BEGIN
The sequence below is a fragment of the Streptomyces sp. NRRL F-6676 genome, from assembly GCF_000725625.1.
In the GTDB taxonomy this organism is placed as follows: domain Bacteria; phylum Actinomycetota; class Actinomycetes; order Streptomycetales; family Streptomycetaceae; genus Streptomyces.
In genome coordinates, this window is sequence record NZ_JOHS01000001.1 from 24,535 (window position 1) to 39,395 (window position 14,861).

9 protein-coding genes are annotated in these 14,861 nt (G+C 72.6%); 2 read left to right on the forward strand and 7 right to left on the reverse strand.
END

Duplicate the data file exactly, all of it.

The sequence below is a fragment of the Streptomyces sp. NRRL F-6676 genome, from assembly GCF_000725625.1.
In the GTDB taxonomy this organism is placed as follows: domain Bacteria; phylum Actinomycetota; class Actinomycetes; order Streptomycetales; family Streptomycetaceae; genus Streptomyces.
In genome coordinates, this window is sequence record NZ_JOHS01000001.1 from 24,535 (window position 1) to 39,395 (window position 14,861).

9 protein-coding genes are annotated in these 14,861 nt (G+C 72.6%); 2 read left to right on the forward strand and 7 right to left on the reverse strand.